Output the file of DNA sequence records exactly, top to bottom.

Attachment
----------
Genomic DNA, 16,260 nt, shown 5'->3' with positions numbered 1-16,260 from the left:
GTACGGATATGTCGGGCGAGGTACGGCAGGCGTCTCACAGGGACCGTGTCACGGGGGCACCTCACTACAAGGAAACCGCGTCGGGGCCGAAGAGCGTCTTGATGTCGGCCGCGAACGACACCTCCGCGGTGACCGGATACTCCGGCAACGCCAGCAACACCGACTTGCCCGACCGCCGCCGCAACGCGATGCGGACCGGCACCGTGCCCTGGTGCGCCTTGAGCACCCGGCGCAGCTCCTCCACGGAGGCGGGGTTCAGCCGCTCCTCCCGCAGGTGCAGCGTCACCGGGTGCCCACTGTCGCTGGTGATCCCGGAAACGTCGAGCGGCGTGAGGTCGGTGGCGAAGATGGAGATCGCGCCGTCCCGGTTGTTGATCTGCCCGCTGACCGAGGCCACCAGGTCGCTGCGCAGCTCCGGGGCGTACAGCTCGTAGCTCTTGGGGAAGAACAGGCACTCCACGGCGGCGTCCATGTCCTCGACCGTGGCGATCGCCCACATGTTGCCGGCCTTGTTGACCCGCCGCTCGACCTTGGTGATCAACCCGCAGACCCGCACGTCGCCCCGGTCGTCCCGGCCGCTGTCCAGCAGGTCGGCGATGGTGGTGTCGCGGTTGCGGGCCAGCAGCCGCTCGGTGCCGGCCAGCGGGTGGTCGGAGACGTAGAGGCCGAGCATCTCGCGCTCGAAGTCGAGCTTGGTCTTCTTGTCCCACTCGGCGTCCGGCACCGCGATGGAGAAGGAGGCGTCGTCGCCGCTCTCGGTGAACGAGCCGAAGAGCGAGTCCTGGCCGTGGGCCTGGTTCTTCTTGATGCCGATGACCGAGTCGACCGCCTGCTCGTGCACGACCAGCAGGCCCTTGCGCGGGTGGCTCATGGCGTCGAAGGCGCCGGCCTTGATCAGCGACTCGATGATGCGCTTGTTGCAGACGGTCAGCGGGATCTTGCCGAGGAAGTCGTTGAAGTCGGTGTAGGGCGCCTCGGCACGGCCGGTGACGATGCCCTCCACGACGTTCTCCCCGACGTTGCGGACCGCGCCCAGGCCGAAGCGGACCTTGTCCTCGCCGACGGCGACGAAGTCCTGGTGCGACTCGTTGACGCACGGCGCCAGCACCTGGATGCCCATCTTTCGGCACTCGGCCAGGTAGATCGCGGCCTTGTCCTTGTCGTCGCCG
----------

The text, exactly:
Genomic DNA, 16,260 nt, shown 5'->3' with positions numbered 1-16,260 from the left:
GTACGGATATGTCGGGCGAGGTACGGCAGGCGTCTCACAGGGACCGTGTCACGGGGGCACCTCACTACAAGGAAACCGCGTCGGGGCCGAAGAGCGTCTTGATGTCGGCCGCGAACGACACCTCCGCGGTGACCGGATACTCCGGCAACGCCAGCAACACCGACTTGCCCGACCGCCGCCGCAACGCGATGCGGACCGGCACCGTGCCCTGGTGCGCCTTGAGCACCCGGCGCAGCTCCTCCACGGAGGCGGGGTTCAGCCGCTCCTCCCGCAGGTGCAGCGTCACCGGGTGCCCACTGTCGCTGGTGATCCCGGAAACGTCGAGCGGCGTGAGGTCGGTGGCGAAGATGGAGATCGCGCCGTCCCGGTTGTTGATCTGCCCGCTGACCGAGGCCACCAGGTCGCTGCGCAGCTCCGGGGCGTACAGCTCGTAGCTCTTGGGGAAGAACAGGCACTCCACGGCGGCGTCCATGTCCTCGACCGTGGCGATCGCCCACATGTTGCCGGCCTTGTTGACCCGCCGCTCGACCTTGGTGATCAACCCGCAGACCCGCACGTCGCCCCGGTCGTCCCGGCCGCTGTCCAGCAGGTCGGCGATGGTGGTGTCGCGGTTGCGGGCCAGCAGCCGCTCGGTGCCGGCCAGCGGGTGGTCGGAGACGTAGAGGCCGAGCATCTCGCGCTCGAAGTCGAGCTTGGTCTTCTTGTCCCACTCGGCGTCCGGCACCGCGATGGAGAAGGAGGCGTCGTCGCCGCTCTCGGTGAACGAGCCGAAGAGCGAGTCCTGGCCGTGGGCCTGGTTCTTCTTGATGCCGATGACCGAGTCGACCGCCTGCTCGTGCACGACCAGCAGGCCCTTGCGCGGGTGGCTCATGGCGTCGAAGGCGCCGGCCTTGATCAGCGACTCGATGATGCGCTTGTTGCAGACGGTCAGCGGGATCTTGCCGAGGAAGTCGTTGAAGTCGGTGTAGGGCGCCTCGGCACGGCCGGTGACGATGCCCTCCACGACGTTCTCCCCGACGTTGCGGACCGCGCCCAGGCCGAAGCGGACCTTGTCCTCGCCGACGGCGACGAAGTCCTGGTGCGACTCGTTGACGCACGGCGCCAGCACCTGGATGCCCATCTTTCGGCACTCGGCCAGGTAGATCGCGGCCTTGTCCTTGTCGTCGCCG